The Shah Bano Case

Case law

The Shah Bano Case

Mohd. Ahmed Khan v. Shah Bano Begum

Mohd. Ahmed Khan v. Shah Bano Begum And Ors

Citation - 1985 SCR (3) 844

Decided -             23 April 1985

Bench - Chandrachud, Y.V. ((Cj),

              Desai, D.A., Reddy,

              O. Chinnappa (J),

              Venkataramiah, E.S. (J),

              Misra Rangnath


shah bano begum case is a mile stone in personal law .the Muslim women"s search for justice and the beginning of the political battle over personal law. A 60-year-old woman went to court asking maintenance from her husband who had divorced her. The court ruled in her favour. Shah Bano was entitled to maintenance from her ex-husband under Section 125 of the Criminal Procedure Code (with an upper limit of Rs. 500 a month) like any other Indian woman. The judgment was not the first granting a divorced Muslim woman maintenance under Section 125. But a voluble orthodoxy deemed the verdict an attack on Islam.


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Facts -

Under section 125(1) (a), if any person, having sufficient means neglects or refuses to maintain his wife, unable to maintain herself, a Magistrate of the first class may, upon proof of such neglect or refusal order such person to make a monthly allowance for the maintenance of his wife at such monthly rate not exceeding five hundred rupees in the whole. Under Explanation (b) thereunder " wife" includes a woman     who has been divorced by, or has obtained a divorce from her   husband and   has            not   remarried. 


Under the explanation below sub section 3 of section 125, if a husband has contracted marriage with another woman or  keeps  a mistress it  shall be considered to be a just ground for his wife"s refusal to live with him. Keeping this in view, if in the trial arising out of 845 an application made under  section 125,  and if the husband offers to maintain his wife on condition of living with him, the Magistrate may consider any of the grounds of the wife"s refusal to  live  with her  husband  before  ordering the maintenance. Under section 127 (3) (b), the Magistrate shall cancel the order passed by him under section 125, in favour of a woman who has been divorced by,    or has obtained a divorce from her husband if the woman who has been divorced by her husband has received, whether before or after the date of the said order, the whole of the sum, which, under any customary or personal law applicable to the parties was payable on such divorce.


The appellant.  Who is an advocate by profession was married to the respondent in 1932.  Three sons and           two daughters were born of that marriage in 1975; the appellant drove the respondent out of the matrimonial home.

In April 1978, the  respondent filed a petition against the appellant under section  125 of the Code of Criminal Procedure, in the Court of  the  Judicial              Magistrate  (First  class)  Indore, asking for  maintenance at the rate of Rs. 500 per month, in view of the professional  income of the appellant which was about Rs.  60,000  per      annum.On  November  6,  1978 ,the appellant divorced  the respondent by an irrevocable "talaq" and took  up the  defense that she had ceased to be his wife by reason  of the divorce granted  by      him;  that  he     was, therefore, under  no obligation to provide  maintenance for her; that  he had  already paid maintenance for  her at the rate of            Rs. 200 per month for about two years, and that, he had deposited  a sum  of Rs. 3,000 in the court  by way of "dower or  Mahr" during the period  of "iddat".  In August 1979, the Magistrate  directed the appellant to pay a princely sum of Rs. 25 per month to the respondent by way of maintenance.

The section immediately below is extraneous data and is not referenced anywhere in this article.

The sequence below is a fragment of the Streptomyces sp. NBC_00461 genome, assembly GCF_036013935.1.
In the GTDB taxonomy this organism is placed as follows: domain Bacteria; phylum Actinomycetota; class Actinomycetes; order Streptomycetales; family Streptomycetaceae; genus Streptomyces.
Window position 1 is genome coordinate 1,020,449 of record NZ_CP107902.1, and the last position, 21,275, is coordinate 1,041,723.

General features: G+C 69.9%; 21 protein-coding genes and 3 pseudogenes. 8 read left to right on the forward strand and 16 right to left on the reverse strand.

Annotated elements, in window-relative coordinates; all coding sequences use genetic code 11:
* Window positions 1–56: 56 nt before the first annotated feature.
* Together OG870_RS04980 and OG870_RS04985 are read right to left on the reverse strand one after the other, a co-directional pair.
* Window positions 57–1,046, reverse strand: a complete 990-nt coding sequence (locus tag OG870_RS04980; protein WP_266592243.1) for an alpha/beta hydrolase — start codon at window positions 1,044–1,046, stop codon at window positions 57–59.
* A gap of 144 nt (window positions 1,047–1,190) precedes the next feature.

In   a  revisional  application  Sled  by the respondent the High Court  of Madhya  Pradesh enhanced the amount of  maintenance to  Rs. 179.20  per month.  Hence the appeal by special leaves by the husband.

The view taken in the earlier  two three                Judges" Benches of the Supreme Court presided over  by Krishna  Iyer, J. and reported in [1979] 2 SCR 75, and [1980]  3 SCR  1127, to the effect that section 125 of the Code applies to Muslims also and that therefore, the  divorced Muslim wife is entitled to apply for maintenance was doubted, by  the Bench consisting of Fazal Ali and Varadarajan, JJ.,  since in  their opinion the said decisions  required  reconsideration  by a  larger  Bench consisting of  more than  three judges   as the decisions are not only in direct contravention of the plain and unambiguous language  of section  127 (3)  (b) of  the Code which far  from overriding  the Muslim law on the subject protects and  applies the same in case where a wife has been divorced by  the husband  and the  dower specified  has been paid and  the period  of iddat has been  observed but also militates against  the fundamental concept of divorce by the husband and  its consequences under the Muslim law which has been expressly protected by section 2 of the Muslim Personal Law (Shariat) 

Application Act, 1937-an Act which was not noticed in the said two decisions.


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